2. Consistency.  The framework gives you the structure. Following it on each project gives you consistency.  Once you become consistent in the way you manage your projects, the people you work with will become increasingly confident in your ability to organize, execute and succeed.  From an engineering career standpoint, being consistently effective is a major asset.

3.  Environment.  When you have a standard framework for project management that you execute consistently, you will stand out among your peers and competitors.  Depending on the environment you work in, this notoriety can become a major career enhancer, opening opportunities to you that never before existed.  

My experience from the public sector is that project managers varied widely in their professionalism.  Some were highly professional in their project management work, while others were novices who failed to achieve even the simplest levels of effectiveness.  The benefits of  formalized project management study, for any engineer who works in an organization where project management isn't viewed as a professional necessity, are many.

4.  Risk Assessment.  Before studying project management, risk assessment was something I though of only in regards to military training or overseas travel.  It was not a topic that I directly linked to the projects being worked on closer to home.  After studying project management, I gained a whole new appreciation for risk assessment as well as a formalized way to assess it.  Developing the skill to effectively assess risk, then pre-determine mitigation steps, is a benefit that will help you throughout your engineering career.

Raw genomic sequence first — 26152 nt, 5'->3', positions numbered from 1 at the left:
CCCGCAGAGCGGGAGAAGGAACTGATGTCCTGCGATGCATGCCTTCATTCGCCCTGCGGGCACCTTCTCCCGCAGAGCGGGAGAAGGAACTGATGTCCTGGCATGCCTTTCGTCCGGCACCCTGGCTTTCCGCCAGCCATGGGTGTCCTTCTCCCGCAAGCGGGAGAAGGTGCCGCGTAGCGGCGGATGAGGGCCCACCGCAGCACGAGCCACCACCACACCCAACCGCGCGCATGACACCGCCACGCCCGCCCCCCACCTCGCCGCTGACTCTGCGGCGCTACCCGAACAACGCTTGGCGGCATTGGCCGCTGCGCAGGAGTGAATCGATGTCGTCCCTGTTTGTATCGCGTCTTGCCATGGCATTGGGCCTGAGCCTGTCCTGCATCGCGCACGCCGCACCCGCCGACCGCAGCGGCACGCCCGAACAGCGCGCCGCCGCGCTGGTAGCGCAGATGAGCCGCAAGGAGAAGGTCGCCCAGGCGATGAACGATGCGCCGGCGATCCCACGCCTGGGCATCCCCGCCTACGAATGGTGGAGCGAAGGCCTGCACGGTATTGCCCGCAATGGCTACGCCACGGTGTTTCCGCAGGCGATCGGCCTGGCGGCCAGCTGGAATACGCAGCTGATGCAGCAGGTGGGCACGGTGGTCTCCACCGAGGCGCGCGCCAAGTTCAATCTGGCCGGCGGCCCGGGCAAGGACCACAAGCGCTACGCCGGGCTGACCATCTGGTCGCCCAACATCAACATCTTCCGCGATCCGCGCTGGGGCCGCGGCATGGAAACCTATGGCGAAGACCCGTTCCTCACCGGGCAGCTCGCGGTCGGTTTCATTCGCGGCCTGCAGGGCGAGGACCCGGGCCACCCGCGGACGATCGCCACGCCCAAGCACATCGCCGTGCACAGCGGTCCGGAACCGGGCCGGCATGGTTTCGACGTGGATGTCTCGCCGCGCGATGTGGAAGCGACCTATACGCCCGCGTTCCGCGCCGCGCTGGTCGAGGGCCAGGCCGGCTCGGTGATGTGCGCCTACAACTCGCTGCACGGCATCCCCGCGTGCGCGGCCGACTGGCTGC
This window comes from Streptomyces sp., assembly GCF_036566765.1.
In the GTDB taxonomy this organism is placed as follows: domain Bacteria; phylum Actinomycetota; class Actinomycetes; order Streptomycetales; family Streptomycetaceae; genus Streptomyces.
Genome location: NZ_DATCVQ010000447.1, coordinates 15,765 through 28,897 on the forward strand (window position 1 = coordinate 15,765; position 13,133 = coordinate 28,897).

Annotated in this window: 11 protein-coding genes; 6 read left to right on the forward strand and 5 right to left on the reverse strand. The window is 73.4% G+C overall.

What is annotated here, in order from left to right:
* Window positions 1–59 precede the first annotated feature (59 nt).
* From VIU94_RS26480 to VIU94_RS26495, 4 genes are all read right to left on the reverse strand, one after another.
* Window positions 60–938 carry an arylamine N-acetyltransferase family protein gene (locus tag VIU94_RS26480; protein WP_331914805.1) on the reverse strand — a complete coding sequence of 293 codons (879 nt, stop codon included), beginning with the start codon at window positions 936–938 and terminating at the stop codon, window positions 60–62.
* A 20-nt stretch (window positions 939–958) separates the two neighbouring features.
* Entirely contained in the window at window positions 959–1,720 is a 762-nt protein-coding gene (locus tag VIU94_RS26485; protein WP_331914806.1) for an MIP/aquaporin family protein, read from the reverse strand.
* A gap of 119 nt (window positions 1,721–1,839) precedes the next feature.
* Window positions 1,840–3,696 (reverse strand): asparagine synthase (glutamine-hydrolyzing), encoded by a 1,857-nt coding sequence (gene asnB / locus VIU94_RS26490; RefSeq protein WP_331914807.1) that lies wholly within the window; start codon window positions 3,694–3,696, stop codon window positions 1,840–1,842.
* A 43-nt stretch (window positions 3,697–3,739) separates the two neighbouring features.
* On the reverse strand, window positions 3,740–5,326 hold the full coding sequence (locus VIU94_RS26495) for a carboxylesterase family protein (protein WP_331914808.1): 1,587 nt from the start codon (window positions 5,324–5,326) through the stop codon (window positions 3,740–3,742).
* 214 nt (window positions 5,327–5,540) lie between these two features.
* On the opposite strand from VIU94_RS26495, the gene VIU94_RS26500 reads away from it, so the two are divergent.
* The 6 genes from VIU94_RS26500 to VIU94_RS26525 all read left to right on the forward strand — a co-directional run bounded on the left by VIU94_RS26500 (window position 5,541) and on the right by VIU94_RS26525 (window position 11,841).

5.  Development.  We understand the need to continuously learn new technical material in order to keep our engineerings skills relevant.  Opening your study aperture to include project management will make you even more relevant.  The availability of information on project management - just on the Internet alone is massive - simply search for it.  If you are interested in pursuing a certification, then I highly recommend checking out Project Management Institute and reading about the benefits and different certification types in greater depth.  Or check out my article from last week on the different types of PMI certifications. 

There is an increasing number of engineers who hold project management certifications.  There is also a lot of material published that says that it's a waste of time to get a project management certification.  In the end, like pursuing your P.E. license, it's a matter of whether you want to state to the world that you are a professional, a dabbler, or an amateur.  

No license or certification provides a clear indicator to the world that you are competent.  That only comes through your actions and the results you deliver.

But the license or certification does provide you with formalized study of the principles that it represents.  Once you have it, then it's up to you to be the professional you are capable of being in your engineering career.

Christian Knutson, P.E., PMP is an international infrastructure development program manager, engineer, and author. He has extensive experience in leadership, management, and engineering earned from a career as a civil engineering officer in the U.S. Air Force. He now coaches engineers enabling them to create an engineering career and life of fulfillment at The Engineering Career Coach.

Image courtesy of David Castillo Dominici at FreeDigitalPhotos.net